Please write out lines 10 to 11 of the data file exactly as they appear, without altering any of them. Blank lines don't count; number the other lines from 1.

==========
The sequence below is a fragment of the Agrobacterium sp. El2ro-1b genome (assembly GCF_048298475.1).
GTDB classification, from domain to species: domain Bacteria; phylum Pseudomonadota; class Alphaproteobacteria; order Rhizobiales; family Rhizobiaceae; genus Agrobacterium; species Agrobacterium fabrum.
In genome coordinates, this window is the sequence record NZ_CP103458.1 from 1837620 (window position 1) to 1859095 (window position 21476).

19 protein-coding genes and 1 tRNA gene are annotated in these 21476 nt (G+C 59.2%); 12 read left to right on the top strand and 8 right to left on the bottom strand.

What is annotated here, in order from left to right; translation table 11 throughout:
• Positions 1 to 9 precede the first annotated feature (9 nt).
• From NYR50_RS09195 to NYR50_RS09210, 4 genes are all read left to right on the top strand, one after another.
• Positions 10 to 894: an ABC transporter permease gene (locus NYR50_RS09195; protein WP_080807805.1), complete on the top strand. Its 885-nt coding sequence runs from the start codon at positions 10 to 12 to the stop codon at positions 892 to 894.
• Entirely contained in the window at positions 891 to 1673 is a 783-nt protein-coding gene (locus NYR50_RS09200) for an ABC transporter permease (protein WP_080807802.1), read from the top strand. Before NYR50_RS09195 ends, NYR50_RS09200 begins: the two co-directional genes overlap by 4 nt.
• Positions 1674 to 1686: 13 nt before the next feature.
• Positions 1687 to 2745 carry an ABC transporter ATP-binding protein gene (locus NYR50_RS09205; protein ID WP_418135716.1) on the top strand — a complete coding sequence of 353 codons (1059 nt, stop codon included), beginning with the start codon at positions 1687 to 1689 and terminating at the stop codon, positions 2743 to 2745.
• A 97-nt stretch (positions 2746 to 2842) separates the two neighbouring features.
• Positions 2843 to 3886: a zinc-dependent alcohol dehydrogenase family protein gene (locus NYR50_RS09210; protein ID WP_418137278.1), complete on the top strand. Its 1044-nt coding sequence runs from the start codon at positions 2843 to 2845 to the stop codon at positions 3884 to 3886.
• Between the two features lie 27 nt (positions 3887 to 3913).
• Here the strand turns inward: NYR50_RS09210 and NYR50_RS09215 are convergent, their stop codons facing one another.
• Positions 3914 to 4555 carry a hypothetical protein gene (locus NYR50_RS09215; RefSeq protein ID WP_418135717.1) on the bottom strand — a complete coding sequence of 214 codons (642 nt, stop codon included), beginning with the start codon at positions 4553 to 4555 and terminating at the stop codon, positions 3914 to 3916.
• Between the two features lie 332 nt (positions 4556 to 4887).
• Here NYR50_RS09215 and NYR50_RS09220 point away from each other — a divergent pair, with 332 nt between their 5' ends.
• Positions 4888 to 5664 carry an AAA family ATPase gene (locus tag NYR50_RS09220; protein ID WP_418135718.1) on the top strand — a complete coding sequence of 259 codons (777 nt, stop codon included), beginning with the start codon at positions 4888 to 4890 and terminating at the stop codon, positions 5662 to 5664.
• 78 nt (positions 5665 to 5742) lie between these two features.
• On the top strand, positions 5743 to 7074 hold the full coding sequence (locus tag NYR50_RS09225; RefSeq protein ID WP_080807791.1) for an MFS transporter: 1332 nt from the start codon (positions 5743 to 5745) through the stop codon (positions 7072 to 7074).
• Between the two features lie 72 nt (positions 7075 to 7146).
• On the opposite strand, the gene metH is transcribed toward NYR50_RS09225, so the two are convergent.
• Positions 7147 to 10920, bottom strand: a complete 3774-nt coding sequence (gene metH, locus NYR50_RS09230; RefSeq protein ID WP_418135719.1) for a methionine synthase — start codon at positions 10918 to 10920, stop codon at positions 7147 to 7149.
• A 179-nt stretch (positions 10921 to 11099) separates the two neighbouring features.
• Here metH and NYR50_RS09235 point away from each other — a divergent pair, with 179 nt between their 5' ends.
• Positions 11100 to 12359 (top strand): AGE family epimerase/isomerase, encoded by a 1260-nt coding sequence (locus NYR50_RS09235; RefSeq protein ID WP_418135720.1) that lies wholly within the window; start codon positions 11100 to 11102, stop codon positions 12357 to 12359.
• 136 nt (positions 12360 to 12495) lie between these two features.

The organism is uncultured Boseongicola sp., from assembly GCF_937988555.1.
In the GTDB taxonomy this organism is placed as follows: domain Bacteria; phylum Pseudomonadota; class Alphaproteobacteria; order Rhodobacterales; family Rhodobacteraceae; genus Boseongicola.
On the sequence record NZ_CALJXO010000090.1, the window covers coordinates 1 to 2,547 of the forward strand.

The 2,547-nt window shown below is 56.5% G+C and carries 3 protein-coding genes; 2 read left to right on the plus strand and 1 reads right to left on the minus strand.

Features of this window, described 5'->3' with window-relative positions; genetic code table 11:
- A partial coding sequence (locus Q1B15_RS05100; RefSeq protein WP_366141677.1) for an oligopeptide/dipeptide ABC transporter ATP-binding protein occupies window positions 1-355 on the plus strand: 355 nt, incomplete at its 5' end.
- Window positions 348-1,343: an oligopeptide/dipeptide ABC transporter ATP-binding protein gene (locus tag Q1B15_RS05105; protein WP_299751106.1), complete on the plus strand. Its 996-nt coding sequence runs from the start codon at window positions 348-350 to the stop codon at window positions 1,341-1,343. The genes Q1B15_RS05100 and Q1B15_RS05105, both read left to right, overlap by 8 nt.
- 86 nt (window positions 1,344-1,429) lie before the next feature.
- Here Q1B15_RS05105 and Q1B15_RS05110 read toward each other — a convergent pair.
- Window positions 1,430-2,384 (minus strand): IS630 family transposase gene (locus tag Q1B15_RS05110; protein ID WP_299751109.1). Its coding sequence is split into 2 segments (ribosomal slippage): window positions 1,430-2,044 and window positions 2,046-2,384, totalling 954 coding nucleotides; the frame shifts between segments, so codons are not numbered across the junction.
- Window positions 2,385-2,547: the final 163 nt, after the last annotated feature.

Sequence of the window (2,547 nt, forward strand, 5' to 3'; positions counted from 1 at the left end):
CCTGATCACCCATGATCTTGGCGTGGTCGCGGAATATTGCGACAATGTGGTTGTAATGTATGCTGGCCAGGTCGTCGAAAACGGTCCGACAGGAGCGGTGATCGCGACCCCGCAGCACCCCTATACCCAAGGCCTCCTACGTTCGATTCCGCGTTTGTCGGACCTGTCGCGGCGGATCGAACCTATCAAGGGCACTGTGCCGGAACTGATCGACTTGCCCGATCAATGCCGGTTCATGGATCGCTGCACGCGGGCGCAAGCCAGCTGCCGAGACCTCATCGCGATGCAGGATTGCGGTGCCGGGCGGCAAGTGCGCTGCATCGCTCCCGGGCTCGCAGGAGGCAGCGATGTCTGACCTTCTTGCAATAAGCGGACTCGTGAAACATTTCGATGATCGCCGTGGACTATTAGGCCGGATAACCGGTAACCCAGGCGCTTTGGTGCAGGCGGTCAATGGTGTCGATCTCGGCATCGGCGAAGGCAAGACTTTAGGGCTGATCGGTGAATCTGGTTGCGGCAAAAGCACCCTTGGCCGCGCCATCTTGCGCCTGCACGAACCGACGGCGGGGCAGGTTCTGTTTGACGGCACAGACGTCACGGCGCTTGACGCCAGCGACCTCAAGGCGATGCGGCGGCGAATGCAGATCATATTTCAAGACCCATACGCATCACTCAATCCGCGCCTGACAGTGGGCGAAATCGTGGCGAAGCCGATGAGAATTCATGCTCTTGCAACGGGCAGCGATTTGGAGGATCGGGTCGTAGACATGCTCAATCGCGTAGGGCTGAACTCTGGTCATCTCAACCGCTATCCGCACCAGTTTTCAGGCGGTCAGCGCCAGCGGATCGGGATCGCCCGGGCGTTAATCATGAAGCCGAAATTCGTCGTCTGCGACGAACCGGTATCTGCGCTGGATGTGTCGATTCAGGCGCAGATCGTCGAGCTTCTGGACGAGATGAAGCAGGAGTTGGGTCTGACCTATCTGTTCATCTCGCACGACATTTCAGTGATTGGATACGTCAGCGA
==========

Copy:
• Positions 1674 to 1686: 13 nt before the next feature.
• Positions 1687 to 2745 carry an ABC transporter ATP-binding protein gene (locus NYR50_RS09205; protein ID WP_418135716.1) on the top strand — a complete coding sequence of 353 codons (1059 nt, stop codon included), beginning with the start codon at positions 1687 to 1689 and terminating at the stop codon, positions 2743 to 2745.